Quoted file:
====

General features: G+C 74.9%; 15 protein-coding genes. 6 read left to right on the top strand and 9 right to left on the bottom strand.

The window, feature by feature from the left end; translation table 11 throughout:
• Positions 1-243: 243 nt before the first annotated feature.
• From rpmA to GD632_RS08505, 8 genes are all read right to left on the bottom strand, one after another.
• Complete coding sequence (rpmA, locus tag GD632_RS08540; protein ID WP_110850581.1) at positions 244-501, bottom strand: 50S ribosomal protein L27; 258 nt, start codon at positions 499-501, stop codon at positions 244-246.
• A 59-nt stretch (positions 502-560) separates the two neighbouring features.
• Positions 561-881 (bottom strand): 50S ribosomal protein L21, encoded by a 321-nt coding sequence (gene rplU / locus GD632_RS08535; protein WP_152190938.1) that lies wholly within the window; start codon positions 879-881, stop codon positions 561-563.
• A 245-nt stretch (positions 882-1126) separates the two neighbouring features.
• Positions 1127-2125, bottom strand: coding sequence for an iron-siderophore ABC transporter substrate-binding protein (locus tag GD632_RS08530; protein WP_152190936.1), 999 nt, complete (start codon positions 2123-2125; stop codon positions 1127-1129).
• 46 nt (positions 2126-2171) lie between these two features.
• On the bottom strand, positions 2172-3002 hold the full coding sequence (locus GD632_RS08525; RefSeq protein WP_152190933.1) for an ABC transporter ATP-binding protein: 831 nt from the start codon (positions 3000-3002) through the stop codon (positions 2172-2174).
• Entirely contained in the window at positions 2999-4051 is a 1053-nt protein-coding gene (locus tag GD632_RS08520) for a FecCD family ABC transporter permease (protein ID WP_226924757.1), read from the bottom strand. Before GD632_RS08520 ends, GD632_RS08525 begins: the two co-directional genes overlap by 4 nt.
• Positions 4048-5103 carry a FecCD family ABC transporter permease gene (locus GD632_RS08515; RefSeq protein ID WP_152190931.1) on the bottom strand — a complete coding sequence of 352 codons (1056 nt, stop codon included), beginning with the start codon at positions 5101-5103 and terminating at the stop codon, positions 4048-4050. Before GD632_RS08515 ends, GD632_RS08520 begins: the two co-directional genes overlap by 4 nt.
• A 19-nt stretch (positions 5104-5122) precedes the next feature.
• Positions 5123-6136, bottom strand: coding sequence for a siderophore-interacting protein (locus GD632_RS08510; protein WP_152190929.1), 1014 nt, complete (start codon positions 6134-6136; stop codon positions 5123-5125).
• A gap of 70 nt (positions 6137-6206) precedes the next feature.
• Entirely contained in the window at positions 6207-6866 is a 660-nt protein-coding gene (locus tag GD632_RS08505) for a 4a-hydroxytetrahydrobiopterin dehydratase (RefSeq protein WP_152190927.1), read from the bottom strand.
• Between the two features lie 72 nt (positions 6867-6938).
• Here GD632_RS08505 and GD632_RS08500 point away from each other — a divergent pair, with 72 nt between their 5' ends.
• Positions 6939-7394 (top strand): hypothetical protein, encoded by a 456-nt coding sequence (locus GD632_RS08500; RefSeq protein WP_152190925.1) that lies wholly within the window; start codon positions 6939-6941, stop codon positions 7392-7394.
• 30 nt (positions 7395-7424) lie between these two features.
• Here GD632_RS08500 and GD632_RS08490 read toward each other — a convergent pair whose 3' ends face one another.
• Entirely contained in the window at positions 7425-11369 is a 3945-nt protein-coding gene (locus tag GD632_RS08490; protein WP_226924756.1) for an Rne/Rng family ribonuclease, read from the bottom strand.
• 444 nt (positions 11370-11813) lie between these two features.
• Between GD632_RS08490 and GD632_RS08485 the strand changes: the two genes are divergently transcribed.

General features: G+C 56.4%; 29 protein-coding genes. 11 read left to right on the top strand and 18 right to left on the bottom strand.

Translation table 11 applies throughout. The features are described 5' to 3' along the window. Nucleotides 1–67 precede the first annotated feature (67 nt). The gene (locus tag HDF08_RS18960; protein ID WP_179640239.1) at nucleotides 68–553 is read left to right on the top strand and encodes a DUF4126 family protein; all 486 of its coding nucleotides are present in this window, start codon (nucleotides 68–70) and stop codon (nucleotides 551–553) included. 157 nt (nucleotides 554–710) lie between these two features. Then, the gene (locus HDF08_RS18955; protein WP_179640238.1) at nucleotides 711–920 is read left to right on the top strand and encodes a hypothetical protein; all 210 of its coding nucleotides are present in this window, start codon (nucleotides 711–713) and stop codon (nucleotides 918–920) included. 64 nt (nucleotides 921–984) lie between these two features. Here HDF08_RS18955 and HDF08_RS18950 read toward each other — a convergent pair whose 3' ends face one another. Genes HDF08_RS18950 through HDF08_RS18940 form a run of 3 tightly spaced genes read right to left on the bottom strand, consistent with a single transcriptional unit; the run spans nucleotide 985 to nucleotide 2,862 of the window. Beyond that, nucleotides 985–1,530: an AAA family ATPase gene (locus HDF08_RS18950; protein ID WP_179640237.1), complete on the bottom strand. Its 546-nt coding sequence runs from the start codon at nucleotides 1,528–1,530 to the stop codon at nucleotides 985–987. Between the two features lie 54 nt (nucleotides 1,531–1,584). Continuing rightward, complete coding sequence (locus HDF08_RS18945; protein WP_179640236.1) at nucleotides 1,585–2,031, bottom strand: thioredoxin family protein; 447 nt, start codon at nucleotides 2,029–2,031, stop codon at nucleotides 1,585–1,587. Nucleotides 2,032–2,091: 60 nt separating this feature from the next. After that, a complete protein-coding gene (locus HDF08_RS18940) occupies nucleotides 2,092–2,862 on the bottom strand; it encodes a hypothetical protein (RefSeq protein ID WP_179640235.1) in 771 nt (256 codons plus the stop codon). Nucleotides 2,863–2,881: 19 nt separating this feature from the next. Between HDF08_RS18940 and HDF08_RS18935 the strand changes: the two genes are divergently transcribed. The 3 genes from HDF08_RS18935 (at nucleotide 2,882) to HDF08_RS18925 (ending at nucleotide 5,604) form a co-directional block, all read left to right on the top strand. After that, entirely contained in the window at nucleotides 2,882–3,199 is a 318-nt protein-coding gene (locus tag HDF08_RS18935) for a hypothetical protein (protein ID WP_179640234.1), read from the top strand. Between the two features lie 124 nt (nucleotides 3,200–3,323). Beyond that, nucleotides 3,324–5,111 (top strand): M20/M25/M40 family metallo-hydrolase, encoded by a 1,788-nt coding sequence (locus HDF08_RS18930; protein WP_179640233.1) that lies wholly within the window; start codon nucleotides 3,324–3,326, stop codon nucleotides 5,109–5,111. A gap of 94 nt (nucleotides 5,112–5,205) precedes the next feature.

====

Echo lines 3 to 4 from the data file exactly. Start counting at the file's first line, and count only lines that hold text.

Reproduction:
• Positions 1-243: 243 nt before the first annotated feature.
• From rpmA to GD632_RS08505, 8 genes are all read right to left on the bottom strand, one after another.